Climate Change alarmist spends $68 million on a sea level barrier island teardown

2020: “Jeff Bezos Commits $10 Billion to Address Climate Change” (New York Times)…

“Climate change is the biggest threat to our planet,” he wrote. “I want to work alongside others both to amplify known ways and to explore new ways of fighting the devastating impact of climate change on this planet we all share.”

2023: “Jeff Bezos revealed as buyer of $68M Indian Creek teardown” (The Real Deal)…

Billionaire Jeff Bezos, the third richest person in the world, reportedly paid $68 million to purchase a waterfront home in Miami’s Indian Creek Village.

The mansion Bezos reportedly purchased was built in 1965 and expanded in 1985. It spans nearly 9,300 square feet with three bedrooms and three bathrooms on a 2.8-acre lot.

Last year, his parents, Mike and Jackie Bezos, purchased two waterfront homes in Coral Gables for $78 million.

Where is Indian Creek? See the top right corner:

Let’s hope that the new house is completed before sea level rise washes Miami Beach away!

20 thoughts on “Climate Change alarmist spends $68 million on a sea level barrier island teardown

  1. Speaking of tragedy in Florida, will you be offering an assessment on the horrific crash in Broward County?

    • JJ: I don’t know much about the EC-135. says that there was a fire (presumably engine; light helicopters don’t typically have fire extinguishing systems as you’d find on a regional jet or full-size airliner) and then a tailboom failure. Without a tail rotor, supposedly Robinsons can fly at high cruise speeds because the vertical stabilizer will keep the fuselage from spinning. But in order to land, the only option is an autorotation because if there is no power going into the rotor system there is no torque for the antitorque system to push against (i.e., you don’t need a tail rotor at that point).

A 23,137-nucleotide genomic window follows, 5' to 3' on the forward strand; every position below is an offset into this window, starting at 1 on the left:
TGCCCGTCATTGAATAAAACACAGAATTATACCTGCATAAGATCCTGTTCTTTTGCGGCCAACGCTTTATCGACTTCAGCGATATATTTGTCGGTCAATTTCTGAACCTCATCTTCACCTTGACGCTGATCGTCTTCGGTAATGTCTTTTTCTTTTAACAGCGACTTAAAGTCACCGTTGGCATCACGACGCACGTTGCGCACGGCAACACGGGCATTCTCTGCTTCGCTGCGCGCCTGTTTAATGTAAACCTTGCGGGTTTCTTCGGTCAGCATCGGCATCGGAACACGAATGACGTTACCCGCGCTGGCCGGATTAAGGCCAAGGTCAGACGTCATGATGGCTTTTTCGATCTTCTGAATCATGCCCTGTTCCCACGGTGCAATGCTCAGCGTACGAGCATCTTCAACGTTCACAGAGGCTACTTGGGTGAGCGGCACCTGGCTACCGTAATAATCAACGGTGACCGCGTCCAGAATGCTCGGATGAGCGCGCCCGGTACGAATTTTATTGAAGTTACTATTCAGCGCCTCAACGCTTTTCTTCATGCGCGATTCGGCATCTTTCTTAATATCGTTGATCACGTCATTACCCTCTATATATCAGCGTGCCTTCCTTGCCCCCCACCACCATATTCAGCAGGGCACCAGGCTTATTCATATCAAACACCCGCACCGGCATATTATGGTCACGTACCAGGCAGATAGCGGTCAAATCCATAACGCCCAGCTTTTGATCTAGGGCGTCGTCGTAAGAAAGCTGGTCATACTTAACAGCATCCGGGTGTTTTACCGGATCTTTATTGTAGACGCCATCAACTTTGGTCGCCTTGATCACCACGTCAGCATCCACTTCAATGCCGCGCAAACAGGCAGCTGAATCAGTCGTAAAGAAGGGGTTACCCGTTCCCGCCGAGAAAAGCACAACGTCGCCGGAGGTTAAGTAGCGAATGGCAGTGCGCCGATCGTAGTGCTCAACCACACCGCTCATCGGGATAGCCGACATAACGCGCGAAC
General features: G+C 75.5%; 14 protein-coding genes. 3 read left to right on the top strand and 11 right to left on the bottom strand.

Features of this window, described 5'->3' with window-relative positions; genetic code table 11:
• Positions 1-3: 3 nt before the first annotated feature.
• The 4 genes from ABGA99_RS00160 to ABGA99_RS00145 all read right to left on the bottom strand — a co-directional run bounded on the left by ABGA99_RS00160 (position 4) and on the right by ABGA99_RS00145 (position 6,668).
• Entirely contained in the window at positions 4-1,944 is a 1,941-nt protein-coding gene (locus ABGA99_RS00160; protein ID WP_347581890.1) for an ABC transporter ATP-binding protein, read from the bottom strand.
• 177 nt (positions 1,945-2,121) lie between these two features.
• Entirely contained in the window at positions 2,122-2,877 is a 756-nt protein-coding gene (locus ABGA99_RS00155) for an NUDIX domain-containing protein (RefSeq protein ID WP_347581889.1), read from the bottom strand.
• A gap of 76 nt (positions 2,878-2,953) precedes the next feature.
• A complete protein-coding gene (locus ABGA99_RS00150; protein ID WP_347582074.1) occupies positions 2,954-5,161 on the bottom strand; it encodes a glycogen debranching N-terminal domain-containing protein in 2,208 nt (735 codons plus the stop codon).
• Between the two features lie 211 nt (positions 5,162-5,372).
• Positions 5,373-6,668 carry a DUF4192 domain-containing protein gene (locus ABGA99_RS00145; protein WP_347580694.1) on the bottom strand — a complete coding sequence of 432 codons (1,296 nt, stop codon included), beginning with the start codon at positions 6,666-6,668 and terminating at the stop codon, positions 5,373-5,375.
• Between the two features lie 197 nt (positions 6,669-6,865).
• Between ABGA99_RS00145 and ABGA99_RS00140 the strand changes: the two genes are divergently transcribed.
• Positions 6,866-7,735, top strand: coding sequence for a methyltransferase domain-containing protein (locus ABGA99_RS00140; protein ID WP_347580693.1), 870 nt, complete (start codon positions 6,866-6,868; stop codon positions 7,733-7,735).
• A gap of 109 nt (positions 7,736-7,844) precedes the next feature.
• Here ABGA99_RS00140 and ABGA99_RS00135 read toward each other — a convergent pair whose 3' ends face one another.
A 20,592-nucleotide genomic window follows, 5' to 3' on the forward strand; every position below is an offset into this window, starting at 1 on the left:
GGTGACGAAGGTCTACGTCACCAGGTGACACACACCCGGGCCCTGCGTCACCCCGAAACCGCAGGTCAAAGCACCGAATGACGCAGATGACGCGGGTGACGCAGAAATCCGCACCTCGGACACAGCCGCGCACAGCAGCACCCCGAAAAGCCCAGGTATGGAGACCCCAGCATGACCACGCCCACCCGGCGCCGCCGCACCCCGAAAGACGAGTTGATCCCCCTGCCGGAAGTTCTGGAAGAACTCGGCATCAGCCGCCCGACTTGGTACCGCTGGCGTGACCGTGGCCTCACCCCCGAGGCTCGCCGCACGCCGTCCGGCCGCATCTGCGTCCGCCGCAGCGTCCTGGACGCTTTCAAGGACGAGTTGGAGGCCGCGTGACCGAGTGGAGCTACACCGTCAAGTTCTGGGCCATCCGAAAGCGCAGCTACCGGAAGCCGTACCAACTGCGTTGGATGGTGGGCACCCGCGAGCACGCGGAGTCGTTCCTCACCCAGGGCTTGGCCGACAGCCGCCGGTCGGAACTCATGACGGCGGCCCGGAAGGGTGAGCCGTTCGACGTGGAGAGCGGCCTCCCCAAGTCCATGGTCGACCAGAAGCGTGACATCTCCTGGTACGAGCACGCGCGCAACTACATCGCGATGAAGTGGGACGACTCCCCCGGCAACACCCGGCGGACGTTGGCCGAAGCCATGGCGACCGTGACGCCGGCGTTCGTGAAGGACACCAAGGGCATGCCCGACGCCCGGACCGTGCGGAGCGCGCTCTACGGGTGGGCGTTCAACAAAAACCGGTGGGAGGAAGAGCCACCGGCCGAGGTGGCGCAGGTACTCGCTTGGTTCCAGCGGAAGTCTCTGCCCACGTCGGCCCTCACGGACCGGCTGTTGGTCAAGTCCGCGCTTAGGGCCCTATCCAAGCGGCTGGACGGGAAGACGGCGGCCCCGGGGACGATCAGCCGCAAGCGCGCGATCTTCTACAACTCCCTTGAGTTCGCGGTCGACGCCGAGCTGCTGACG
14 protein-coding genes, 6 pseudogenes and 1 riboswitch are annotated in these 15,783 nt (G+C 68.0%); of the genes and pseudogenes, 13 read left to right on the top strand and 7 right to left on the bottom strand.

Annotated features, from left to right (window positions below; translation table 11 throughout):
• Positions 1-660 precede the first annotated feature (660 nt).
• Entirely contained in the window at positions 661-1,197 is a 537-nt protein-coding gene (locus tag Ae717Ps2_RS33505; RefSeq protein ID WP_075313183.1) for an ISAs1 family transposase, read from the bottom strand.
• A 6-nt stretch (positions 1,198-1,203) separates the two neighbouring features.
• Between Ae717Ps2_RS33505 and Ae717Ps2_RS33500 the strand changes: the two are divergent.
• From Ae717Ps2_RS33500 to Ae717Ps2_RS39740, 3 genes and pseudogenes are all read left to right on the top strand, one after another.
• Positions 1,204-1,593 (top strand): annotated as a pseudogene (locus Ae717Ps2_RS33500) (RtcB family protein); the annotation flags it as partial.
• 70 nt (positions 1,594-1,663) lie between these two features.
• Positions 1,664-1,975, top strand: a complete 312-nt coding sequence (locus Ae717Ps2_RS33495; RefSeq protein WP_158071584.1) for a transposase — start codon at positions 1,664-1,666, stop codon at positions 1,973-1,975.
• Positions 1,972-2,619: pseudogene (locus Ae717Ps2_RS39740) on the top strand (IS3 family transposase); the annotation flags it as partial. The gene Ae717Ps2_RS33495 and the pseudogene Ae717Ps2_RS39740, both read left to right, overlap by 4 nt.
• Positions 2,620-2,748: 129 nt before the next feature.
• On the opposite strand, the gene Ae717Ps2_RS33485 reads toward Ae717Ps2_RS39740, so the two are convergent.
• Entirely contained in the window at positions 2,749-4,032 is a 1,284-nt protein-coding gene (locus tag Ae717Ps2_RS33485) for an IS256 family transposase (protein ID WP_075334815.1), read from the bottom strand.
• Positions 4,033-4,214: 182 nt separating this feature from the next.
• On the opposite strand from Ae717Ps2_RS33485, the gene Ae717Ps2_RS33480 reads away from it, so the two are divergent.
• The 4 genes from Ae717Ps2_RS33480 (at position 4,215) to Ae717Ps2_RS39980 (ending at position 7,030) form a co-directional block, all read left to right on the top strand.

It is difficult to realistically simulate a tail rotor failure during training and, in any case, doing the right thing during training is a lot easier than doing the right thing during a real-world surprise emergency.

  2. Bezos Earth Fund allows Bezos and his fiancée to yacht around the Mediterranean Sea, and to travel to the Amazon Rainforest (Lauren Sanchez has posted “earth-friendly recipes” on her Instagram page). They can claim some “Earth Fund” related work was done — thus, it’s a tax shelter for his “philanthropy” — can probably write off the cost of all fossil fuels used, as well as staff, gourmet meals, etc..????

    Bezos’ considerable property on the island of Maui was spared, so he isn’t worried about “climate change” affecting him personally???

  3. He still hasn’t bought the $250 mil Steinway tower penthouse, so that would be a fail. That would be the ultimate climate change alarmist castle, to remind us non prime, spacex fanboy, blog commenters of our place.

  4. Don’t be too hard on Jeff Bezos, he’s just living by the life of a do-gooder, trying to follow in the large footsteps of Bill Epstein Gates III, John Kerry, and company.

  5. @Phil: Thanks for taking the time to share your thoughts on the EC-135. As always, very insightful.
    JJD – Back to “thinking about it”
    P.S. My offer always stands if you land at KGAI for a lunch or dinner to thank you for all you do. If you like somewhat realistic food from Hong Kong, A+J is my “Go To Place”

  6. Whoah, slow down there about the danger of climate change. Today, Science says it’s a mere bit player amid the greater danger of air pollution. But who knows, maybe tomorrow Science will say our greatest danger is something else again. Stay tuned!

    • #science claims that human – induced climate change is the greatest danger to mother earth. #science also claims that air population is the greatest threat for humans.

  7. Philip — Serious question: If you were building there, how many feet above sea level would you want to be?

    Am I the only one surprised that information like this isn’t listed on all FL real estate listings?

    It seems like something you would want to know right away, like square footage or year of construction.